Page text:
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The Roanoke Times (Virginia)
CHARLOTTE, N.C. - The ACC has plenty to brag about, but it has much to be embarrassed about as well.
The ACC is coming off a 2016-17 school year that was highlighted by Clemson winning the College Football Playoff national championship; Louisville quarterback Lamar Jackson winning the Heisman Trophy; and North Carolina winning the NCAA men 's basketball championship.
"We're enjoying unprecedented success," ACC commissioner John Swofford said Thursday in a news conference at the league's football media days at a Charlotte hotel. "The past year certainly is one of the league's most successful years and possibly the most successful year that our league has ever had."
But the league's reputation has suffered some hits in the past year for sagas ranging from the "WakeyLeaks" football scandal to the escorts that were hired for Louisville men's basketball recruits to the ongoing investigation into academic fraud at North Carolina.
"It's a world of more and more pressure to win," Swofford said when asked about those incidents. "There are human beings that are in all of these roles and unfortunately, us human beings make mistakes sometimes. Sometimes they're little ones. Sometimes they're big ones. It'd be nice not to have any of those."
How does the league try to pursue success without suffering such damage to its image?
"The first thing you do is consistently and constantly talk about the importance of balance of academics, athletics and integrity," Swofford said. "Those are the foundation blocks of this league. They have been for many, many years. That hasn't changed. And when any of us fall short in regard to that, then it's a disappointment without question."
In December, the ACC fined Louisville and Virginia Tech $25,000 apiece for their roles in "WakeyLeaks." An investigation revealed those two schools and Army received football game plan information from then-Wake Forest radio analyst Tommy Elrod. Virginia Tech got the information in 2014, Louisville in 2016 and Army in both years. Louisville suspended offensive coordinator Lonnie Galloway for its bowl game last season for receiving the information. Georgia fined Hokies-turned-Bulldogs assistant Shane Beamer for receiving the information while he was at Virginia Tech.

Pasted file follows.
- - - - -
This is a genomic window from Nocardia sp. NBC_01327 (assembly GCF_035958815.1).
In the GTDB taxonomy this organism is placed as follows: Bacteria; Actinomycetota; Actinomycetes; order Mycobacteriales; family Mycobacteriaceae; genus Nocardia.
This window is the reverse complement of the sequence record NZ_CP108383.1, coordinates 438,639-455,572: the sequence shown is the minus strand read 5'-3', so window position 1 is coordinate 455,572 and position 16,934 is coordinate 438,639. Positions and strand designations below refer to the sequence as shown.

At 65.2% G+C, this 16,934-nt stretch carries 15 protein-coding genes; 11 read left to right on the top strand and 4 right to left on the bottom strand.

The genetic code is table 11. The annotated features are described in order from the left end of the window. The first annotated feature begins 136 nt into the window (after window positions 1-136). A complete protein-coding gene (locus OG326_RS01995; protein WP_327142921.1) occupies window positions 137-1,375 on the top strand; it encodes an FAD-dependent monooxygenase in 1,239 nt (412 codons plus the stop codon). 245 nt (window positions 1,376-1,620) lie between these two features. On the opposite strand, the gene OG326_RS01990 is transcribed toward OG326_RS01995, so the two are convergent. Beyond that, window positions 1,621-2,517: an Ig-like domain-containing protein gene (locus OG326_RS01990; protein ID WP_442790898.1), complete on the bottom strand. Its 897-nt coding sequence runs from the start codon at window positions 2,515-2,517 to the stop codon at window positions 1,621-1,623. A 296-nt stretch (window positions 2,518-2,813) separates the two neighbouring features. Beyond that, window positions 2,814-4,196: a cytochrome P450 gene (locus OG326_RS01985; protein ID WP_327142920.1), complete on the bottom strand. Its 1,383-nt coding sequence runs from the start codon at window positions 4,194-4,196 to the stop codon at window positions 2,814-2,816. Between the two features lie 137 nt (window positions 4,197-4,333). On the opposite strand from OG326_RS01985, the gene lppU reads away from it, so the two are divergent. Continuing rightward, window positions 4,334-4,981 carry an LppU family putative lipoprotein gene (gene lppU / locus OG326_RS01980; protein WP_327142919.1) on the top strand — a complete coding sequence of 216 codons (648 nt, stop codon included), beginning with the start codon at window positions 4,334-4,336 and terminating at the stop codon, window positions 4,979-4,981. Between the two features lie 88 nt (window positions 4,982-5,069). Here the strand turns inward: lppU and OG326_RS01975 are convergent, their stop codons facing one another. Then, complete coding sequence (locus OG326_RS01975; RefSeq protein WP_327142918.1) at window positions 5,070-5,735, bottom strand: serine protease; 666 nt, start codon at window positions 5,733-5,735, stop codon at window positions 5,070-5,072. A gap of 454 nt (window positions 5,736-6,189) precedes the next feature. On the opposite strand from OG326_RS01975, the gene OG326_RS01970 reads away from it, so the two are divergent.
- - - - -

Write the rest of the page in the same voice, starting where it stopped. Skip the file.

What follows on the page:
Last month, the NCAA put the Louisville men's basketball program on probation over the hiring of escorts to hold sex parties and strip for some Louisville players and recruits from 2010-14. Louisville (which joined the ACC in the summer of 2014) will lose some scholarships and will have to vacate some wins. Coach Rick Pitino was suspended for five games, although he has said he did not know what his then-director of basketball operations Andre McGee was up to.
The NCAA has been investigating North Carolina for years about irregular independent-study courses. The NCAA has charged UNC with lack of institutional control and other offenses.
Swofford said after his news conference Thursday that the ACC is not "going backwards" in its commitment to ethical behavior.
"You have individuals that get off track and make decisions you wish they hadn't made. It's not the whole league," Swofford said. "It's a particular institution that has a particular problem, and usually it's a particular individual."
How does Swofford make sure the message trickles down to every individual at every ACC school that although winning is important, member schools should not act unethically to try to beat each other, as in the case of "WakeyLeaks," or bring in strippers for recruits, as Louisville did?
"It's got to be a consistent message that never goes away, even when there's not a problem," Swofford said. "You have to rely on the institutions to get the message throughout their programs. Most of the time, our institutions have been very successful with that. Every now and then, you have situations you don't want to have - human beings stepping off the right track."
Swofford said that when a school has a problem, it eventually addresses its fellow ACC members to explain what happened and what is being done to correct it.
"That's really based on learning something from it and other schools learning how to avoid it," Swofford said.
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